The Origins

'The journey through these mountains is one of the world’s most unforgettable drives. Here spectacular natural beauty meets ancient tradition, and ancient tradition meets all the loud, shiny brashness of modern China. The first stretch from the pretty pagodas and bamboo-needle tattoo parlours of Dali ascends languorously into pine-forested slopes. Many staples of the English country garden – rhododendrons, primulas, berberis – were appropriated from China when intrepid 1920s plant hunters first collected the species here.'

-Alex von Tunzelmann, travel writer, LUX* 01 magazine


Legend has it that, around 640 AD, an ancient mountain passageway brought a beautiful Tang Dynasty princess to marry a powerful Tibetan king. To reach her husband, Princess Wénchéng crossed this windswept, snow-capped landscape almost one and a half thousand miles from the low, verdant valleys of southern China, climbing to the Buddhist city of Lhasa, high on the Tibetan Plateau. An epic romance, by any account, but this love affair is believed by some to have altered the course of history, thanks to something she carried with her: tea leaves. To quench the Tibetan royalty’s new thirst for tea, Chinese traders from Yunnan and Sichuan zigzagged their way beyond the Himalayas, through these mysterious mountains’ narrow switchbacks, over treacherous, sky-high passes. Their route extended from Tibet into India and Nepal, linking Imperial China to the kingdoms of South Asia.


Arriving by mule and yak, when Song Dynasty traders arrived in Lhasa they swapped their precious Chinese teas from the plantations of Xishuangbanna, Yiwu and Pu’er in exchange for Tibetan horses, they gave this remote, storied passage its enduring name: the Tea Horse Road. Within two hundred years, China was trading millions of pounds of tea for tens of thousands of Tibetan horses a year. But the Emperor proved no match for the marauding tribes from the northern frontier. The Tibetan steeds could save the Song Dynasty; it fell to Kublai Khan in 1279. Yet this did little to diminish the death-defying tea-for-horses trade. Throughout the Ming and Qing Dynasties, tea was swapped for silver, gold and the rare traditional Chinese medicinal plants that thrived on the Tibetan Plateau. To this day, a cup of Chinese tea represents centuries of sustenance for Tibetan herders, nomads and traders across this legendary landscape.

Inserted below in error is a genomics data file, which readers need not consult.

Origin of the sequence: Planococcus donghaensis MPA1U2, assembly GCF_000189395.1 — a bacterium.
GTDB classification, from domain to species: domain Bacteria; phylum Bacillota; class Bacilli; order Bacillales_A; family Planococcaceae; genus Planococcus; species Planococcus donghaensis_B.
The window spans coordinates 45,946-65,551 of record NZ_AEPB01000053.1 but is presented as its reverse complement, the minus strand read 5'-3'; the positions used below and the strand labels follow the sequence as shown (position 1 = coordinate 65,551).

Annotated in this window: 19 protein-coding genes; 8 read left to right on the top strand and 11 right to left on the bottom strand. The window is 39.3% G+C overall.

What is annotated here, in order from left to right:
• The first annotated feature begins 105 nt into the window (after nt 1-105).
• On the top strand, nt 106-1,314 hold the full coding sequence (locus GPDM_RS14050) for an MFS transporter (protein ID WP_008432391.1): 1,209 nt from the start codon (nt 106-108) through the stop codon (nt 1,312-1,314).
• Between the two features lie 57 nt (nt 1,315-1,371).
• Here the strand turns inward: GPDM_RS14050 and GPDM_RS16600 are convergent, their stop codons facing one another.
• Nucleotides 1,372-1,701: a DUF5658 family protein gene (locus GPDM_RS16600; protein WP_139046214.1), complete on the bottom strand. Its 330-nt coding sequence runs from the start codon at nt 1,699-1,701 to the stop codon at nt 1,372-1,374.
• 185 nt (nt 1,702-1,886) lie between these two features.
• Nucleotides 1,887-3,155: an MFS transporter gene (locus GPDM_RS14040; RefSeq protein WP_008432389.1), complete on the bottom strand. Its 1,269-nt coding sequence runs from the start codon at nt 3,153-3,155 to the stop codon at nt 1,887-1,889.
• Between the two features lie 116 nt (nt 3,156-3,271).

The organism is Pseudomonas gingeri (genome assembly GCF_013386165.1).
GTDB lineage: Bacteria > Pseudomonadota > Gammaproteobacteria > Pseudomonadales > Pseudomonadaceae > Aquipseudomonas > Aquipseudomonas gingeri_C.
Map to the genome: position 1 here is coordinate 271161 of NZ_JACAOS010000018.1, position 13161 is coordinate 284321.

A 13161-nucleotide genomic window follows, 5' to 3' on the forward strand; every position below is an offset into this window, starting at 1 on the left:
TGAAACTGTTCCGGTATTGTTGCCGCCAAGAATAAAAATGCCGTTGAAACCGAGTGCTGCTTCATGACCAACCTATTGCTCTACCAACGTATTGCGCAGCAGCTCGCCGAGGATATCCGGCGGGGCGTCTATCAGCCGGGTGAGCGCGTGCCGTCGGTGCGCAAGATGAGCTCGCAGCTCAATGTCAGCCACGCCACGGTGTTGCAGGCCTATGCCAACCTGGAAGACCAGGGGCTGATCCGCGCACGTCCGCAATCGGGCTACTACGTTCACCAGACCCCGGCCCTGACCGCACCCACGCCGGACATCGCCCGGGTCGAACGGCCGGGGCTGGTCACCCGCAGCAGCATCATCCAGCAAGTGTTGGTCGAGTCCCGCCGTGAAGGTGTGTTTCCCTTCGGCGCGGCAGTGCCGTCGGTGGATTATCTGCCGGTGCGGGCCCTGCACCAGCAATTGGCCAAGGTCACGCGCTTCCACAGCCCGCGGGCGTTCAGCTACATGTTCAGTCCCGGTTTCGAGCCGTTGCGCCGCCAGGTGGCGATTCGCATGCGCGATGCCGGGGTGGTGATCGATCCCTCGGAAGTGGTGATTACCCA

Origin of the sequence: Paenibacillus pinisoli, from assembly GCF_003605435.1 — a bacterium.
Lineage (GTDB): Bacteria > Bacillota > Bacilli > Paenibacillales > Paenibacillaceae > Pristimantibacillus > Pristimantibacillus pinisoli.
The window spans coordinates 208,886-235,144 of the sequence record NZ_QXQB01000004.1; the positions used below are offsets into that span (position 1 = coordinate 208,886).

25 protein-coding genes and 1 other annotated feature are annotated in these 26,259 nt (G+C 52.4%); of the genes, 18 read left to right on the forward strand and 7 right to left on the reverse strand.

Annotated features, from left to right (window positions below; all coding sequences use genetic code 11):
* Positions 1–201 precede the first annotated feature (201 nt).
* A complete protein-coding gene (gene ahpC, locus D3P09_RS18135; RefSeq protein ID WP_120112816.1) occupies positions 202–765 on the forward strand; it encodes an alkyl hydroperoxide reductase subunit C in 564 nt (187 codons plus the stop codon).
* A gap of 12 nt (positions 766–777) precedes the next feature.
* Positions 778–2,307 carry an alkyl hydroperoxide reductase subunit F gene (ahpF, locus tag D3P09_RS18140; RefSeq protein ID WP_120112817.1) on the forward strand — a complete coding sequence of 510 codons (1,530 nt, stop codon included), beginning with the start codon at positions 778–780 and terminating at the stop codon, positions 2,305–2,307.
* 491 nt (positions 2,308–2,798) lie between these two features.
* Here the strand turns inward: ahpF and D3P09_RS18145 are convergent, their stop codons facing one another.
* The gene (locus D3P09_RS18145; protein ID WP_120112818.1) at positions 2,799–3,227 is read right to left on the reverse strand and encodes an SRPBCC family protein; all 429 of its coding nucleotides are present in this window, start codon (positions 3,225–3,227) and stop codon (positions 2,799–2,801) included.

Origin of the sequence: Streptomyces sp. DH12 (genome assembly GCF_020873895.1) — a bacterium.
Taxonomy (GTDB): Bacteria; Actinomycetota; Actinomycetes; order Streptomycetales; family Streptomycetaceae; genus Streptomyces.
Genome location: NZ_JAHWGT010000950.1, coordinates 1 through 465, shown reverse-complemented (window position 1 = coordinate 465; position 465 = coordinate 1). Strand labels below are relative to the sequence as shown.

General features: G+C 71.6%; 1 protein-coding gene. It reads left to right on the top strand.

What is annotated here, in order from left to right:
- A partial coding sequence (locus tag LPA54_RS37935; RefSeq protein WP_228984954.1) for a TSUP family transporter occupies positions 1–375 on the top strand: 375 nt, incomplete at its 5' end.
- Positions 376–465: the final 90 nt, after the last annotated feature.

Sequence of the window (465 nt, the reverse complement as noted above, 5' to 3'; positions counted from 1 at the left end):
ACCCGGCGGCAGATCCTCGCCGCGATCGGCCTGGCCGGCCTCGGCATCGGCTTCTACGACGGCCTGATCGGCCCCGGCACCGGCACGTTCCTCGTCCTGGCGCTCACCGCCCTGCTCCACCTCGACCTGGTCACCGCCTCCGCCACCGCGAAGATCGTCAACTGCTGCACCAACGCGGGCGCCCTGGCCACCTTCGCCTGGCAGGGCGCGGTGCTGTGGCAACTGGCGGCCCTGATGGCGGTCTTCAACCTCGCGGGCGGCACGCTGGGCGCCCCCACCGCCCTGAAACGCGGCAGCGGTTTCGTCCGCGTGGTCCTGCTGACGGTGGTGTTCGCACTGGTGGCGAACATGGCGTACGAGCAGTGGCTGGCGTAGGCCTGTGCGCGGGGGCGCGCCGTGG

Adventurous travellers have traced these paths under the shadow of Jade Dragon Snow Mountain for more than a millennium. Eight centuries of history are still visible in the Old Town of Lijiang, a Unesco World Heritage Site of delicate timber dwellings with elegant wing-tipped roofs, where elaborately carved stone bridges negotiate notable waterways. This one-time gathering point for merchant caravans is among China’s best-preserved historic towns, celebrated as a rare urban scene that combines different cultural traditions. The native Dongba culture of the indigenous Naxi people has been unmistakably preserved, and Lijiang warmly invites visitors to wander its cobblestone streets, past houses festooned with red-silk lanterns.